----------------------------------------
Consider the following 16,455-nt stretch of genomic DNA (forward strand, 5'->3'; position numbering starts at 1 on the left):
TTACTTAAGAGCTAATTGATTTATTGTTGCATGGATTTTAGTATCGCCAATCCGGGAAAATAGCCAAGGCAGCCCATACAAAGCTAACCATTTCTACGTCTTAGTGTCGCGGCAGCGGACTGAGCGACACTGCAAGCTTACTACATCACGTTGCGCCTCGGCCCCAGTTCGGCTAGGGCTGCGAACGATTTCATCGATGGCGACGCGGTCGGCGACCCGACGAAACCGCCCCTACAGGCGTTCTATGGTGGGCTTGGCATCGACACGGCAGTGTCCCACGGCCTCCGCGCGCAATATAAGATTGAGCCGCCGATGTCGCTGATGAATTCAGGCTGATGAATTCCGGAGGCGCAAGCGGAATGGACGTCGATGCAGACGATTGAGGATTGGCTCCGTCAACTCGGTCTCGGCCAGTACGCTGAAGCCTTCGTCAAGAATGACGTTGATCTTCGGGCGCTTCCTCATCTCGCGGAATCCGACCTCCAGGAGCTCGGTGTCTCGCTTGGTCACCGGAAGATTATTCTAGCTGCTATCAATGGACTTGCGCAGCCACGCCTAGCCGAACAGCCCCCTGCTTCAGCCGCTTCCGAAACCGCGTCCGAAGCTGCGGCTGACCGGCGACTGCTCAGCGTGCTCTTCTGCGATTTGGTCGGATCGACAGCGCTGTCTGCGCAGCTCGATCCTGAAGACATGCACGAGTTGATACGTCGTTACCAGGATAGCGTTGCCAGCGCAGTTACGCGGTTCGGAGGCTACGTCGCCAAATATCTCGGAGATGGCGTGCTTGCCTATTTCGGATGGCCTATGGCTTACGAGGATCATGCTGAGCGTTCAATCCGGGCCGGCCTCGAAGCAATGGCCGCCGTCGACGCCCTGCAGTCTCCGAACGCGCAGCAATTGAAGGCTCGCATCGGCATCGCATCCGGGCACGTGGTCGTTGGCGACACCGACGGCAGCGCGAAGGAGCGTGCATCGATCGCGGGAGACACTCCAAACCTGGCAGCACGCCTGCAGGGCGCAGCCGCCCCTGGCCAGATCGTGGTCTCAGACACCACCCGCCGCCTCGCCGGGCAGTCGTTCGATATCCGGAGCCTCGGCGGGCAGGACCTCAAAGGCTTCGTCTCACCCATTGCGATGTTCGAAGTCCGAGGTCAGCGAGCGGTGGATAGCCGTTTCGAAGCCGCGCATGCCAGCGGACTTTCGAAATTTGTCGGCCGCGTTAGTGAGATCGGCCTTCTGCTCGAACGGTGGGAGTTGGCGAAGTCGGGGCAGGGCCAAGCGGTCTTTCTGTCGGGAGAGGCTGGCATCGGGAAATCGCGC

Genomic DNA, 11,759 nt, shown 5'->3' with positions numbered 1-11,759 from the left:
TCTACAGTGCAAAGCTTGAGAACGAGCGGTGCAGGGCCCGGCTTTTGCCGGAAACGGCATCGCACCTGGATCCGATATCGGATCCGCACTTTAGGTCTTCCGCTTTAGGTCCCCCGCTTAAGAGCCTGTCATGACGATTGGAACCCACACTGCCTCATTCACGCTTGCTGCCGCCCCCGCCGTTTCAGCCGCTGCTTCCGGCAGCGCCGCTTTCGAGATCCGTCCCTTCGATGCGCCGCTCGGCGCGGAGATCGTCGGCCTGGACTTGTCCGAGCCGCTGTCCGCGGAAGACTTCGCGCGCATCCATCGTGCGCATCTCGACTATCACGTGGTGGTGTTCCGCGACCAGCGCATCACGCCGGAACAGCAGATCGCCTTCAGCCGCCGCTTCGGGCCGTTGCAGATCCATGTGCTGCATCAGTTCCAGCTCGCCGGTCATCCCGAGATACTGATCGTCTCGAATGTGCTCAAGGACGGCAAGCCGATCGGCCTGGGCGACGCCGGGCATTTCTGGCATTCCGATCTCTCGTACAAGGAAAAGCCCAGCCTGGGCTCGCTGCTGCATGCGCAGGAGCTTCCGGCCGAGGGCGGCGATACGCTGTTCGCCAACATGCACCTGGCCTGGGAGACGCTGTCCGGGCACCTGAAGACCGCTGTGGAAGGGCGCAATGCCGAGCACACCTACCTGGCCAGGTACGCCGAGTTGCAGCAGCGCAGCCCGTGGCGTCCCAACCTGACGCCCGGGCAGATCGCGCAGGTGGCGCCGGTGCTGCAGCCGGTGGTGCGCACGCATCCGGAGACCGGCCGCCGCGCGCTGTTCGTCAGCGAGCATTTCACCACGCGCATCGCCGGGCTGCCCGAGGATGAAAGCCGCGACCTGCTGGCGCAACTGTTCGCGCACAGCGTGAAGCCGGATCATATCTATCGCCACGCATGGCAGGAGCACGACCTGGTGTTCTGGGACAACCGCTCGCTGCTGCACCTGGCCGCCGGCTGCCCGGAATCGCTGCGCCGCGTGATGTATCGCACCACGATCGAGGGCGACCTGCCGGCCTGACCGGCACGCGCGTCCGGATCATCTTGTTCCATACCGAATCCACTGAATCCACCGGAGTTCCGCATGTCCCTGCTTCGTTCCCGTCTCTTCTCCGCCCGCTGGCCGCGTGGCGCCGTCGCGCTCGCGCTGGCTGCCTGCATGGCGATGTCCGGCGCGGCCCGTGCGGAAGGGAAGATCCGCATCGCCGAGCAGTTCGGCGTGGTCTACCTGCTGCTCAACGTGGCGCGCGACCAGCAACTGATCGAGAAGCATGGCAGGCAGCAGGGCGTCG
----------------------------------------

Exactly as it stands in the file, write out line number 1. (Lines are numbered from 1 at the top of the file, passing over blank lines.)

Consider the following 16,455-nt stretch of genomic DNA (forward strand, 5'->3'; position numbering starts at 1 on the left):